I bet you know people around you that you would call “robust” and others that you would see as “fragile”. Robust people possess large mental and physical resources and are hard to bring out of balance, and if this happens, the bounce back quickly. Fragile people posses smaller amounts of resources and get off-balance rather easy and take a long time to recover and bounce back.

And of course you probably wondered too: why only a few children get sick from a viral infection at school rather than the whole group as the virus is omnipresent. Or while some people get stuck with a lifelong problem after being witness to a traumatic event, while others never even have a sleepless night after such an event. And why some people get an upset stomach after eating something bad, whereas others who ate the same or more, never were affected.

But if it is like that, why did we build our total health care system (a misnomer then) around the combat against “disturbances” like trying to kill the bacteria or the virus, and waging war against the tumour, etc.

No doubt this approach has given us great advantages at times, but it has its limitations, since major “killer-diseases” like diabetes, cardiovascular diseases and cancer are increasing instead of decreasing, despite all medical and technological progress. Infection diseases are replaced by new ones. And of course there are the novel threats: mental problems and stress-related affections: anxiety, depression, and exhaustion.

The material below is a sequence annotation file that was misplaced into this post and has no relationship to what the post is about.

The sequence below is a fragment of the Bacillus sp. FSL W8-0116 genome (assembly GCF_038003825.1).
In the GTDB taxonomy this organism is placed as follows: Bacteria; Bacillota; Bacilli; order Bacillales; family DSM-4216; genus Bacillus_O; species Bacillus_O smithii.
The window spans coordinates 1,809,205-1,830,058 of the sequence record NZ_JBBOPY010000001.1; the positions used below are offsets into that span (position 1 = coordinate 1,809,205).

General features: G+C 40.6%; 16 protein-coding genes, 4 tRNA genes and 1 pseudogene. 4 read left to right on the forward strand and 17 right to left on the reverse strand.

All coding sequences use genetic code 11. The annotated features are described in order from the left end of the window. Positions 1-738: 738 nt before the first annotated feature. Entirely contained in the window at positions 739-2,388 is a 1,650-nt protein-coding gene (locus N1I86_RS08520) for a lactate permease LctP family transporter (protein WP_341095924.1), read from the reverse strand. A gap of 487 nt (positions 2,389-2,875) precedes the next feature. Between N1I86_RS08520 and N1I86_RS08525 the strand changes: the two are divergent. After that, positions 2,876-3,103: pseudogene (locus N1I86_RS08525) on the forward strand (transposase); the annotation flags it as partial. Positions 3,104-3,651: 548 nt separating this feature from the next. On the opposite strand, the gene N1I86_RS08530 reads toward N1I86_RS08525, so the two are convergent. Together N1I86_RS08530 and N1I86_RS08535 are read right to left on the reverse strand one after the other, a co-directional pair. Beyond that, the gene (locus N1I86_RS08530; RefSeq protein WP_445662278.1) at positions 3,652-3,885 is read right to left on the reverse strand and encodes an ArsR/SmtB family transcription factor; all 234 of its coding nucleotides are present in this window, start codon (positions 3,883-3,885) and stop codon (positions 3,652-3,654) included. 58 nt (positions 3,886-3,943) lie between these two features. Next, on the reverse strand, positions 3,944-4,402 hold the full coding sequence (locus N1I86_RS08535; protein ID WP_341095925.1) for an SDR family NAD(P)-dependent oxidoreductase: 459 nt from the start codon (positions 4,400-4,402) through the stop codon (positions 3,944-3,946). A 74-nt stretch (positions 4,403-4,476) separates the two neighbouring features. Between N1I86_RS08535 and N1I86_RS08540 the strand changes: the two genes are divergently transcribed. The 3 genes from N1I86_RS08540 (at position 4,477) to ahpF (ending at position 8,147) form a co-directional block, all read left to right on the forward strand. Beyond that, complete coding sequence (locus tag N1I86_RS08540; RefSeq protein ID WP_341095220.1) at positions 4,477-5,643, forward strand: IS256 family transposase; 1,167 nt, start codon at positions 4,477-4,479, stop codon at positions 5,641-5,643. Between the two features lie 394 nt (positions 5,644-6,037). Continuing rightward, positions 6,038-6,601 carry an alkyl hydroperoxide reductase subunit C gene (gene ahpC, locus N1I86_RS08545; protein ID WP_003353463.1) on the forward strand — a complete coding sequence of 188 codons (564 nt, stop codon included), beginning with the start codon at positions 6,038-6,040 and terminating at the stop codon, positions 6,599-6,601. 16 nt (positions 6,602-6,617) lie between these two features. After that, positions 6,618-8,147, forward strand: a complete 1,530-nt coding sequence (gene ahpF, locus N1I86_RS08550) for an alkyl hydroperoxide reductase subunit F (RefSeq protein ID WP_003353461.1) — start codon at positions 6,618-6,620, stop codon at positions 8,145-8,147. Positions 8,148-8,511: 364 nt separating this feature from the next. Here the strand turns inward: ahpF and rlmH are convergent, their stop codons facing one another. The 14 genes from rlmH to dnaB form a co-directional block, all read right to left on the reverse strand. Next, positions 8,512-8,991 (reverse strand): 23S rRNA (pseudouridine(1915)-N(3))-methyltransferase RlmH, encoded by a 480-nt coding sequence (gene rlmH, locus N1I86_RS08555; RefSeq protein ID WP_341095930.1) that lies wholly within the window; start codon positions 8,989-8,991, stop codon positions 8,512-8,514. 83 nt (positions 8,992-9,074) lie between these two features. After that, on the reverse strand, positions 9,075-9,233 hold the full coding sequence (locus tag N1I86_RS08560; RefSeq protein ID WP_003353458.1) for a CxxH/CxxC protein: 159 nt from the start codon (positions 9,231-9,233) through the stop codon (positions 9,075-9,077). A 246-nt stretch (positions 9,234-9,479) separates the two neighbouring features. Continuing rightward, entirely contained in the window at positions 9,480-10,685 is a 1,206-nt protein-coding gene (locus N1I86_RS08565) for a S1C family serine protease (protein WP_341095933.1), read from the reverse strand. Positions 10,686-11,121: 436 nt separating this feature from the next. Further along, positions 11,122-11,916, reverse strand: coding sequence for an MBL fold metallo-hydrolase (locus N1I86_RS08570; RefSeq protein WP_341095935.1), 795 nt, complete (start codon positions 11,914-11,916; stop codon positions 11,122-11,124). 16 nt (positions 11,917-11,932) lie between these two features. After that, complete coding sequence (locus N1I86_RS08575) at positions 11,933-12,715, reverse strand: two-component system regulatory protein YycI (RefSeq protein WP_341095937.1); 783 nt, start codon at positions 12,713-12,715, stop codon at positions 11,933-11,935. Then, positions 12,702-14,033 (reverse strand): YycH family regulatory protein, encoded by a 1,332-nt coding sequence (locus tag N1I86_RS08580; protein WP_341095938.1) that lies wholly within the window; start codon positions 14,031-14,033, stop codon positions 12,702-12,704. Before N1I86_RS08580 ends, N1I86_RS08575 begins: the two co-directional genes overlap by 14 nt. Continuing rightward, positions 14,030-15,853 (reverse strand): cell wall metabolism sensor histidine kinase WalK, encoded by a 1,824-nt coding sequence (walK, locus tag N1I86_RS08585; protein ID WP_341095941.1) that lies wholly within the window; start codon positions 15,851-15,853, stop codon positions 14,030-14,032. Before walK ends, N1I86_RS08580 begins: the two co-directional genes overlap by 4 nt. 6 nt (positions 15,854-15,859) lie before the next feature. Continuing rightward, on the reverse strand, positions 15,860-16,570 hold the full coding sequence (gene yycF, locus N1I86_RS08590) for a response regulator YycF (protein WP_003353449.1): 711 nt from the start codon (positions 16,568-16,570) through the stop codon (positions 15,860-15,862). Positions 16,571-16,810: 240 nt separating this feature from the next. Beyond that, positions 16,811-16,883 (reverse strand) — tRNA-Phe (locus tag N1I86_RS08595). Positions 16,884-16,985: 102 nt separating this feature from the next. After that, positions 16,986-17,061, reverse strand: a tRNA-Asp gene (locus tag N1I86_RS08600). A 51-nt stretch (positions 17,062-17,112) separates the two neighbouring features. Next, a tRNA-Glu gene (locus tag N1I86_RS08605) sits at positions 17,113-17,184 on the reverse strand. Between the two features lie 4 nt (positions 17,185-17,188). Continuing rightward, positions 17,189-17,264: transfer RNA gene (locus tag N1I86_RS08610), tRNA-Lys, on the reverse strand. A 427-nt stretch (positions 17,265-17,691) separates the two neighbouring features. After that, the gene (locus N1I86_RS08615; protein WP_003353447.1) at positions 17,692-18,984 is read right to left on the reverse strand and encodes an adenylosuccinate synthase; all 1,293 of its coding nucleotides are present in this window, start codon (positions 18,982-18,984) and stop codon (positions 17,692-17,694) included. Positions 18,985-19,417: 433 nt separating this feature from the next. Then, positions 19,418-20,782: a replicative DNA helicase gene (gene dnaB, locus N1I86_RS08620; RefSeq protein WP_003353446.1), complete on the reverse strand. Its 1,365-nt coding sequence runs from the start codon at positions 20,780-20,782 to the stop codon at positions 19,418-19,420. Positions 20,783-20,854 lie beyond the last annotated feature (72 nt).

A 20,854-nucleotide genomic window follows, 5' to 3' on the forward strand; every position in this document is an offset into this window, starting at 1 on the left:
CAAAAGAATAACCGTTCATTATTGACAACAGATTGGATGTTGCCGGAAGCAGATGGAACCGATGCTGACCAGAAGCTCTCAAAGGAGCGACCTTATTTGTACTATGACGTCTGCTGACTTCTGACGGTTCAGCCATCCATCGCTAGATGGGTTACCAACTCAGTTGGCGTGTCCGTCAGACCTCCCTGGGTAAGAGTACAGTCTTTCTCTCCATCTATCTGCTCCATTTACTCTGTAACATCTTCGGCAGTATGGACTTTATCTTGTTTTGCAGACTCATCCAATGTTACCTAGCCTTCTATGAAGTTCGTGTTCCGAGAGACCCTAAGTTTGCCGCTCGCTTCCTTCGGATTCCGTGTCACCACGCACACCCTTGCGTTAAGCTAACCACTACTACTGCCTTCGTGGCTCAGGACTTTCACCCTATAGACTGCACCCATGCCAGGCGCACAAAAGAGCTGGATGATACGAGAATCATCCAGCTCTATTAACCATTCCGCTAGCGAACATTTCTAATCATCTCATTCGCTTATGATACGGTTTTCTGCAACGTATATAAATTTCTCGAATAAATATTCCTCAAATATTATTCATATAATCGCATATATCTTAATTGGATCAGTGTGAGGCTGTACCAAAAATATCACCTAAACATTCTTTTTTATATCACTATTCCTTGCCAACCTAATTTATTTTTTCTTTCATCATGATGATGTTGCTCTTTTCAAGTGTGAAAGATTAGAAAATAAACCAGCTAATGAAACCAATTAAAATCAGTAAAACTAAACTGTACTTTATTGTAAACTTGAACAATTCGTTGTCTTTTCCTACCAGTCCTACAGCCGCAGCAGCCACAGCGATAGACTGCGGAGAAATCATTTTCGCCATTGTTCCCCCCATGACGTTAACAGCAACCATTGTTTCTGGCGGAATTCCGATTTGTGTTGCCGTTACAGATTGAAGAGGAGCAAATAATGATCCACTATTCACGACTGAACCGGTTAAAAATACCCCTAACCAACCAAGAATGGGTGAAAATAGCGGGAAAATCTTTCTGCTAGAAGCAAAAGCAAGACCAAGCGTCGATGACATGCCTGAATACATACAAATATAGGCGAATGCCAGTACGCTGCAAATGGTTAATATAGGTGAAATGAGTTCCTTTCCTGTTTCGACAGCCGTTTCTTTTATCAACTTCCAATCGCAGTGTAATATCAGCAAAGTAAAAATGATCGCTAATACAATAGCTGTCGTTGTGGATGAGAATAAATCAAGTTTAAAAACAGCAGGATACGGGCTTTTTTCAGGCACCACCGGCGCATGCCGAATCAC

Maybe it is time to focus on maintaining and improving health rather than diagnosing and treating diseases. Let’s change before we are forced to, as we are living longer and health care costs are exploding.

My approach to health, functioning and vitality is based on this “new” concept: look for and measure the factors that maintain and improve health, and measure how the body-mind is able to adapt, assign an important role to life-style and focus on quality of life instead of on try to heal diseases only.


  1. Erik hein

    You are right!